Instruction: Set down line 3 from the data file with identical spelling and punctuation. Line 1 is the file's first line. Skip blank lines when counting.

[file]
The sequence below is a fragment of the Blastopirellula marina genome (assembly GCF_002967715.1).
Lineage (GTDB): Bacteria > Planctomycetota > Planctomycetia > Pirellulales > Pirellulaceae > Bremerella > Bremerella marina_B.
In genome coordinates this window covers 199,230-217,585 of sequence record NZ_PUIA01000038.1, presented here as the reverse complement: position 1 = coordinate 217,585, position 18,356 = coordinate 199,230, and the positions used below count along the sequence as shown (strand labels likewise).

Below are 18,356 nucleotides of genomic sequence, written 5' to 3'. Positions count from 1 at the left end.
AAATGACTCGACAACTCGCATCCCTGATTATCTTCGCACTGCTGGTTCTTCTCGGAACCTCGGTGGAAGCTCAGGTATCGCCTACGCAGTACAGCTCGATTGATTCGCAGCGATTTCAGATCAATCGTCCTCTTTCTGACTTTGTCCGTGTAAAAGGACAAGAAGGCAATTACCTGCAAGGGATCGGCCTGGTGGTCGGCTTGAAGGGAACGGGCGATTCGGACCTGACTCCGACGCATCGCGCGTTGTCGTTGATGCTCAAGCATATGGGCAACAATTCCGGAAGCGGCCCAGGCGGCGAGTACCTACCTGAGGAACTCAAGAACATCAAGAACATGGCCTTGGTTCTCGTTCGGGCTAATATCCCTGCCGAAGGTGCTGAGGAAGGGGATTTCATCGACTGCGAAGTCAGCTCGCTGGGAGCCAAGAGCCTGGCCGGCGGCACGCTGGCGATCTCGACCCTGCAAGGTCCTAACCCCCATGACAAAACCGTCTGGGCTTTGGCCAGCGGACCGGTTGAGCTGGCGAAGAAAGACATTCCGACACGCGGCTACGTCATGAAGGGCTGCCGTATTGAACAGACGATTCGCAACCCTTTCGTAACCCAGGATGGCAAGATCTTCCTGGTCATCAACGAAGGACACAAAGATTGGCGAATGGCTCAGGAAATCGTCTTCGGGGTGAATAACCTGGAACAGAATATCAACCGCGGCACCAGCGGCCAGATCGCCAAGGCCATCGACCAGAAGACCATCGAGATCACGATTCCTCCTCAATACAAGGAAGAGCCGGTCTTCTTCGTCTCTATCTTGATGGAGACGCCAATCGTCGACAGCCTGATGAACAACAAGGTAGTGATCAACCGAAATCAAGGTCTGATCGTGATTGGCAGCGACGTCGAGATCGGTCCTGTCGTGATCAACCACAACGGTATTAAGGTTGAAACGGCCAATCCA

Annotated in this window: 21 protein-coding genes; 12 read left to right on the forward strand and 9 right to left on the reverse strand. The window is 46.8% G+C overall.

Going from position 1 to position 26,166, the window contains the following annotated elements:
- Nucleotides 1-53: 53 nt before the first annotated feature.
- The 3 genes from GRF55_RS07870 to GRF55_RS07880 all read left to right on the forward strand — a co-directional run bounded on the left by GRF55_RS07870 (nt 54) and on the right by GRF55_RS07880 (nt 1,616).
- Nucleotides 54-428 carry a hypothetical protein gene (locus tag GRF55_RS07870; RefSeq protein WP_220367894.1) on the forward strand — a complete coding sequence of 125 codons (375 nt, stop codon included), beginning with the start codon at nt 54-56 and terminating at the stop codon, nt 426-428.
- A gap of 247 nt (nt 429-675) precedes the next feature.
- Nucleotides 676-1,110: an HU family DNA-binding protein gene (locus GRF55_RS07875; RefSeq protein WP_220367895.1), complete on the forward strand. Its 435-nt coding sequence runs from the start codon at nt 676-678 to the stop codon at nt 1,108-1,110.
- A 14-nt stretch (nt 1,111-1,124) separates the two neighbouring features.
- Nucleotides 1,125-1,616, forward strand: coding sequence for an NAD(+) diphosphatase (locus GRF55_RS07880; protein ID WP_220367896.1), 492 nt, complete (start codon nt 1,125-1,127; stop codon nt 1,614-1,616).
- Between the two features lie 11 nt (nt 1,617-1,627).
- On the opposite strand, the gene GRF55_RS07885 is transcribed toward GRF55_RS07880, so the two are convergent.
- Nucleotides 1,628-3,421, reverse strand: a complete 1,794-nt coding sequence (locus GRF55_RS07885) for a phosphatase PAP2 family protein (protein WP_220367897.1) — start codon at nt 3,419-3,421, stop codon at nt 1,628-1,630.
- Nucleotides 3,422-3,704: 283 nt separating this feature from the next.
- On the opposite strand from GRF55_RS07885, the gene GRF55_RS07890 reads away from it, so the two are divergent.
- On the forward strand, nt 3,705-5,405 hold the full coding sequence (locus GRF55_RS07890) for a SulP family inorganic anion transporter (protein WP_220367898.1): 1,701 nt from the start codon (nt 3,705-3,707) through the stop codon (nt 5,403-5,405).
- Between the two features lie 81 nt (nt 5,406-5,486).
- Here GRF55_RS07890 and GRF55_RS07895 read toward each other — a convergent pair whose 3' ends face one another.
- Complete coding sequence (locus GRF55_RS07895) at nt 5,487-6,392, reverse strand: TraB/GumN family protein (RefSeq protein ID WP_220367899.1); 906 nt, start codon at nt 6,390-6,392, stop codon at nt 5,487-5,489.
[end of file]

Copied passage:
In genome coordinates this window covers 199,230-217,585 of sequence record NZ_PUIA01000038.1, presented here as the reverse complement: position 1 = coordinate 217,585, position 18,356 = coordinate 199,230, and the positions used below count along the sequence as shown (strand labels likewise).